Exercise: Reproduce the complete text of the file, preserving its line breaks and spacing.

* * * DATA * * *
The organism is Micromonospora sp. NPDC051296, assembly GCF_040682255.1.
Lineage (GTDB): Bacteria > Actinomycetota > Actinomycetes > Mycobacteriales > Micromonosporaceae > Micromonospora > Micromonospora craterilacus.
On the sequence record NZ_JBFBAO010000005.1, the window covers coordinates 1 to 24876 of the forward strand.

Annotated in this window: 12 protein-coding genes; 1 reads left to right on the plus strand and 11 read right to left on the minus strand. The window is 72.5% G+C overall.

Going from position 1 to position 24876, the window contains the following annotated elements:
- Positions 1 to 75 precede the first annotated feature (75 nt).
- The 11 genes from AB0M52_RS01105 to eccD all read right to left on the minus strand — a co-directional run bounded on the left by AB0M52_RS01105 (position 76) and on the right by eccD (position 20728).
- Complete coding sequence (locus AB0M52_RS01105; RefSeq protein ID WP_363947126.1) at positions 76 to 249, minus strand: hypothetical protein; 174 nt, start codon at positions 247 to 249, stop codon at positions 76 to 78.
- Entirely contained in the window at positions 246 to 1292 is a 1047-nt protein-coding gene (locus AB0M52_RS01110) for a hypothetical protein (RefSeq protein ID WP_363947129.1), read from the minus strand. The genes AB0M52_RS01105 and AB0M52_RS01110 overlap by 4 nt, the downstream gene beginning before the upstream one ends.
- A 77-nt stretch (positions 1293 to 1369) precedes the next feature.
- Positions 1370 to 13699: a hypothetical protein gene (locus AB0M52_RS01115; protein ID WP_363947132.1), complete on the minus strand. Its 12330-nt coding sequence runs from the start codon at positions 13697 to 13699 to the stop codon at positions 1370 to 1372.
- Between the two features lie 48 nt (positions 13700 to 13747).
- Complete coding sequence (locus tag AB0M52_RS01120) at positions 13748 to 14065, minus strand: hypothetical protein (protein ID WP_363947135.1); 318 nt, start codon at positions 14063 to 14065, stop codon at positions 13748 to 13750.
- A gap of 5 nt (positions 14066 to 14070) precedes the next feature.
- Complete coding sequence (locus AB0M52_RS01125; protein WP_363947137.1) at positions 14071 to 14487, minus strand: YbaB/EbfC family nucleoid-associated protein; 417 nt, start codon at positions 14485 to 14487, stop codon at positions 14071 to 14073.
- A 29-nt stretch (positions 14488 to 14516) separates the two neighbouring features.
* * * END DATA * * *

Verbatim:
The organism is Micromonospora sp. NPDC051296, assembly GCF_040682255.1.
Lineage (GTDB): Bacteria > Actinomycetota > Actinomycetes > Mycobacteriales > Micromonosporaceae > Micromonospora > Micromonospora craterilacus.
On the sequence record NZ_JBFBAO010000005.1, the window covers coordinates 1 to 24876 of the forward strand.

Annotated in this window: 12 protein-coding genes; 1 reads left to right on the plus strand and 11 read right to left on the minus strand. The window is 72.5% G+C overall.

Going from position 1 to position 24876, the window contains the following annotated elements:
- Positions 1 to 75 precede the first annotated feature (75 nt).
- The 11 genes from AB0M52_RS01105 to eccD all read right to left on the minus strand — a co-directional run bounded on the left by AB0M52_RS01105 (position 76) and on the right by eccD (position 20728).
- Complete coding sequence (locus AB0M52_RS01105; RefSeq protein ID WP_363947126.1) at positions 76 to 249, minus strand: hypothetical protein; 174 nt, start codon at positions 247 to 249, stop codon at positions 76 to 78.
- Entirely contained in the window at positions 246 to 1292 is a 1047-nt protein-coding gene (locus AB0M52_RS01110) for a hypothetical protein (RefSeq protein ID WP_363947129.1), read from the minus strand. The genes AB0M52_RS01105 and AB0M52_RS01110 overlap by 4 nt, the downstream gene beginning before the upstream one ends.
- A 77-nt stretch (positions 1293 to 1369) precedes the next feature.
- Positions 1370 to 13699: a hypothetical protein gene (locus AB0M52_RS01115; protein ID WP_363947132.1), complete on the minus strand. Its 12330-nt coding sequence runs from the start codon at positions 13697 to 13699 to the stop codon at positions 1370 to 1372.
- Between the two features lie 48 nt (positions 13700 to 13747).
- Complete coding sequence (locus tag AB0M52_RS01120) at positions 13748 to 14065, minus strand: hypothetical protein (protein ID WP_363947135.1); 318 nt, start codon at positions 14063 to 14065, stop codon at positions 13748 to 13750.
- A gap of 5 nt (positions 14066 to 14070) precedes the next feature.
- Complete coding sequence (locus AB0M52_RS01125; protein WP_363947137.1) at positions 14071 to 14487, minus strand: YbaB/EbfC family nucleoid-associated protein; 417 nt, start codon at positions 14485 to 14487, stop codon at positions 14071 to 14073.
- A 29-nt stretch (positions 14488 to 14516) separates the two neighbouring features.